HAGGAI BAR-GIORA (left) and Yaakov Sebag 370.
(photo credit: Courtesy Devora Ginzburg)
After deliberating for several months on the weighty problem of burekas shapes,
the Chief Rabbinate has devised a new set of conventions to ensure maximum
compliance with Jewish dietary laws.
The small baked pastries, which
contain a variety of different fillings, have, in Israel, traditionally been
triangular shaped if they contain a dairy filling, and quadrilateral in nature
if parve – that is, neither dairy nor meat.
This is all about to change,
due to long-held fears from within the kashrut department of the Chief Rabbinate
that the old guidelines were not being adhered to and people were becoming
confused which burekas were dairy and which parve.
This is problematic,
since Jewish law proscribes the consumption of dairy products for a certain
number of hours – depending on different traditions – after eating meat or
poultry. The burekas-shape convention was designed so that those observing the
laws of kashrut would not inadvertently partake of dairy comestibles before the
prescribed number of hours had elapsed.
According to the new guidelines,
it is now the parve pastries that must be either triangular or, alternatively,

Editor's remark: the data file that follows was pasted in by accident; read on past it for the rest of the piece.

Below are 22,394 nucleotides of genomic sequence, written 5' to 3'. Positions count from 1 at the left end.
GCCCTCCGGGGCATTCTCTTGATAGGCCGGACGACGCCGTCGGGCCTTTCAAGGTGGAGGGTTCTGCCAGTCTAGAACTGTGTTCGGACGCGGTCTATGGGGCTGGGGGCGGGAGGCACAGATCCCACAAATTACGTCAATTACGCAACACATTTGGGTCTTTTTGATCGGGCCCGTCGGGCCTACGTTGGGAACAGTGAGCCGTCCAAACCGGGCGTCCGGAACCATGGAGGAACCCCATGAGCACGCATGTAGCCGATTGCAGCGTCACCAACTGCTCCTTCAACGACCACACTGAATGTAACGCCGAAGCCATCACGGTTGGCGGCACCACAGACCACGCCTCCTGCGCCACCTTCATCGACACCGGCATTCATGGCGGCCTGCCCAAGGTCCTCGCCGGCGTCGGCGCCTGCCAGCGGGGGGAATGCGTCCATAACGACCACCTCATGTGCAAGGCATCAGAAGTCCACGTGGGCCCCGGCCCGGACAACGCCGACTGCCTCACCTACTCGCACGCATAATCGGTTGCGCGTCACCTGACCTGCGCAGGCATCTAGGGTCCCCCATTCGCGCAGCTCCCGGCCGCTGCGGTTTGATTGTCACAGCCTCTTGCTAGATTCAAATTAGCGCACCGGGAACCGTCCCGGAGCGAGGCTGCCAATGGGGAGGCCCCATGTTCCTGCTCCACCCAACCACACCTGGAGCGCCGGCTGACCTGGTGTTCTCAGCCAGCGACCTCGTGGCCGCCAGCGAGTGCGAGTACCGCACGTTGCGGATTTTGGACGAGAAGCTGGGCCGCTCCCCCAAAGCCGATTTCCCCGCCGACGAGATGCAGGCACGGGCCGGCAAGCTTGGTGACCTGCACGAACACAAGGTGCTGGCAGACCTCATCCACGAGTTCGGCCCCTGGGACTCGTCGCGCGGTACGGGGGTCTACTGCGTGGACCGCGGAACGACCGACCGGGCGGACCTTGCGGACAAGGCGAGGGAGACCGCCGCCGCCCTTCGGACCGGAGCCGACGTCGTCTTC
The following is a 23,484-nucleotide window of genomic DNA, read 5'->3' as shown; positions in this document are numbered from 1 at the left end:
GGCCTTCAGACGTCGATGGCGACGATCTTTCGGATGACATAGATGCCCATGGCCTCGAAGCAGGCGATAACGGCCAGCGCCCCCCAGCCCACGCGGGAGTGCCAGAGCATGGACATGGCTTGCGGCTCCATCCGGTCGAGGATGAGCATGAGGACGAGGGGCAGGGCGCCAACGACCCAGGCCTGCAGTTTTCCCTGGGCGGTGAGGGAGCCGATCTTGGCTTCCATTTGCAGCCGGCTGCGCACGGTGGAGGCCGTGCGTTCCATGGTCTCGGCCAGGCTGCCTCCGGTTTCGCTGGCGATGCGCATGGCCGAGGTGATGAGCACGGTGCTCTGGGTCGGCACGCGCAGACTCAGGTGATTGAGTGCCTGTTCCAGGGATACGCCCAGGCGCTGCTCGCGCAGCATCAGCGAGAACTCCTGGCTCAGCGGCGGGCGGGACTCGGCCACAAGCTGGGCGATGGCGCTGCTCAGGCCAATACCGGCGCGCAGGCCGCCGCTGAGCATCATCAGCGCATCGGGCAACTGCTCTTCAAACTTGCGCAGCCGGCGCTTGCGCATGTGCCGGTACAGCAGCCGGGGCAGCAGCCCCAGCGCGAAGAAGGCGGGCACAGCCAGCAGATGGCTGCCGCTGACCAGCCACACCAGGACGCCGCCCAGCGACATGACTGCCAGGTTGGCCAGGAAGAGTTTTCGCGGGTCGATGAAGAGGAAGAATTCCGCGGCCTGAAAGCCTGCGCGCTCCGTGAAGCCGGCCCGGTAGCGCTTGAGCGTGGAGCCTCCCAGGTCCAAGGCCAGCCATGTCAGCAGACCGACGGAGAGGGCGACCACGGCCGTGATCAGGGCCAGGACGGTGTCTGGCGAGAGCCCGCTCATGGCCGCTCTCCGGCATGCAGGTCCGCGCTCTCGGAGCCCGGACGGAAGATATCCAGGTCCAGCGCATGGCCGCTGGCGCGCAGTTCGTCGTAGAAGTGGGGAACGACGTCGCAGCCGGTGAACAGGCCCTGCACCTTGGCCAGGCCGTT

spiral shaped, whereas dairy burekas may be either loopy in shape or in the form
of a “broad finger.”
The rabbinate has also issued rules for sweet
pastries such as croissants and rogelach, stating that they must be crescent-
shaped if dairy and linear if they are parve.
Bakeries failing to abide
by these new guidelines will not be able to claim kosher status and will have
their kashrut license revoked.
In a missive to the media, the rabbinate
explained that burekas present a unique problem for observant Jews, since they
are “not sold in any packaging and are frequently served without any signs that
would allow someone who is observant of Jewish dietary laws to discern whether
the product is dairy or parve.”
“The shape of burekas is therefore the
only reasonable means through which the nature of the product can be discerned,”
the rabbinate said.
“In recent years, creativity in the field of pastries
has greatly increased, thank God, and the range of tastes and flavors has grown
along with the variety of shapes. The increased diversity has also led to an
increase in mistakes however, and therefore it has been necessary for the
rabbinate to establish these guidelines,” the statement to the media
The process of creating the new pastry principles was begun
several months ago in cooperation with the big baking conglomerates and will
take affect on August 7.
The rabbinate insisted that the measures were
necessary in order to comply with dietary laws, citing the seminal work on
Jewish law, the Shulchan Aruch, which prohibits making dough with milk without
some form of outward indication that the product is dairy in order to prevent
someone from consuming it with meat.